Famous monsters of filmland 

What happens when you remake celebrated monster movies? This week we look at the famous monsters of filmland and some notable follow-ups to their cinematic breakthroughs.

The Wolfman, an R-rated remake of the 1941 Lon Chaney, Jr. creature feature, opens Friday. The sneak preview is after NUVO's deadline, which is why I'm reflecting instead of reviewing. Benicio del Toro stars as Lawrence Talbot/the Wolfman, with Anthony Hopkins as his dad, Emily Blunt as the love interest and Hugo Weaving (The Matrix) as the investigator of the murders.

Impressive cast, even if the notion of Anthony Hopkins being Benico del Toro's pappy seems like a stretch. The good news is that del Toro was determined to maintain the integrity of the Chaney film (which was preceded by a 1924 silent film, but we're only dealing with the well-known productions here). The bad news is that the film was first scheduled for release in 2008, only to be delayed by crew changes, rewrites, reshoots, and several more rescheduled dates before finally landing in the winter of 2010. Can the movie capture the rich, moody atmosphere of the Chaney version and the actor's portrayal of the tortured man/beast? Probably not, but let's hope for the best anyway.

My favorite follow-up to The Wolfman remains 1981's An American Werewolf in London, directed by John Landis and starring David Naughton, Griffin Dunne and Jenny Agutter. The peculiar comedy-drama is far from an official remake, but it manages to be appropriately scary and feral while also pulling off a number of riotously funny scenes. Best line: A recent slaughtered gentleman confronts the young fellow that killed him, crisply stating, "I am a victim of your carnivorous lunar activities."

Another classic that received the comedy homage treatment is James Whale's 1931 adaptation of Mary Shelley's Frankenstein and Bride of Frankenstein, his even better 1935 follow-up. Everybody and his brother has done their take on the films, but the most satisfying is Mel Brooks' 1974 comedy Young Frankenstein with Gene Wilder as Dr. Frankenstein and Peter Boyle taking over for Boris Karloff as the Monster. The film works so well because in addition to being a genuinely funny parody, it also is a wonderful homage, with gorgeous black and white imagery that does James Whale's proud.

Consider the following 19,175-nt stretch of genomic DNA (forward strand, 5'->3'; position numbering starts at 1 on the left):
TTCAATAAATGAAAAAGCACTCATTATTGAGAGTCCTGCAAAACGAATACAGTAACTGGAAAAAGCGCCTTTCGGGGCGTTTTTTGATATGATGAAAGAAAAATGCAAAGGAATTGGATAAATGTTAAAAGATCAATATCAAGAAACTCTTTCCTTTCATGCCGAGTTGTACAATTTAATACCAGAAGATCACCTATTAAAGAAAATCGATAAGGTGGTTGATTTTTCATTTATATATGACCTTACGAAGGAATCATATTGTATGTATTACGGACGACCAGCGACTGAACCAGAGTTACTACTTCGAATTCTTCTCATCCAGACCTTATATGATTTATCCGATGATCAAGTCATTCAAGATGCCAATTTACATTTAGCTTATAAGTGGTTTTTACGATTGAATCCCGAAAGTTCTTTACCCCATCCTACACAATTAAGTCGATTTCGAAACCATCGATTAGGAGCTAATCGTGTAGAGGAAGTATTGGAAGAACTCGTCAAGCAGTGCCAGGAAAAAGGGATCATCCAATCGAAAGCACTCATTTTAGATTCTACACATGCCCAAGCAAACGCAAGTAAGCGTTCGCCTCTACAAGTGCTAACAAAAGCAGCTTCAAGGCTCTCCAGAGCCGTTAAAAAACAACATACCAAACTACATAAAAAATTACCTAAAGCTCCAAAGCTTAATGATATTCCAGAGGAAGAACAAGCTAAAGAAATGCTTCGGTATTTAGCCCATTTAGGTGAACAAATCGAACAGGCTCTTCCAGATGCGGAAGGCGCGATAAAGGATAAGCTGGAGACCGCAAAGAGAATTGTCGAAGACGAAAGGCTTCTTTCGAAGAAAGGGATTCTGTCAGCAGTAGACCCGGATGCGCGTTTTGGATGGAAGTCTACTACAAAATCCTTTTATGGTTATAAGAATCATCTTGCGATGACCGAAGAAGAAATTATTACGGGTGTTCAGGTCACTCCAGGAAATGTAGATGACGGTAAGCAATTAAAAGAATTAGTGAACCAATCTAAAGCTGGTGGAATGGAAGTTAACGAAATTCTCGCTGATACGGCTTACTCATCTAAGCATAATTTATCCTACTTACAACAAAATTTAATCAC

Boris Karloff also played the monster in 1932's The Mummy, which was sluggish, but scary (much like the Mummy himself). Christopher Lee starred in the 1959 Hammer Films take, but the most well-known version isn't really a remake at all. 1999's The Mummy, starring Brendan Fraser, is just an big, noisy knock-off of Raiders of the Lost Ark. The film was a massive success, spawning two crappy sequels.

1933's The Invisible Man, directed by James Whale and starring Claude Rains, was a well-done adaptation of H.G. Wells' 1897 novella. 1992's Memoirs of an Invisible Man, starring Chevy Chase, attempted to modernize the story while mixing in humor and action. It didn't work. The most high profile recent take on the character was Paul Verhoeven's 2000 exercise in creepiness, Hollow Man, starring Kevin Bacon as a thoroughly unpleasant scientist who gets homicidal when he turns invisible. The film has its moments, but Verhoeven's lack of subtlety/poetry sinks the production.

The most well-known follow-ups to 1933's groundbreaking King Kong are the godawful 1976 remake starring Jeff Bridges and Jessica Lange (most cringe-inducing line: "You goddamn chauvinist pig ape!") and Peter Jackson's visually stunning, remarkably self-indulgent endurathon 2005 hit.

Noticing a pattern here? It appears that, with few exceptions, it's best to stick with the original. It even holds true for Godzilla. The 1956 American release, which wedged footage of Raymond Burr into the 1954 Japanese original, Gojira, featured a cool monster with a great roar, but the non-Godzilla scenes were dull. Compared to the 1998 remake starring Matthew Broderick, however, it was a masterpiece. I'd offer details of the remake, but just thinking about the movie makes me sad.

The Wolfman opens Friday. The original is widely available.

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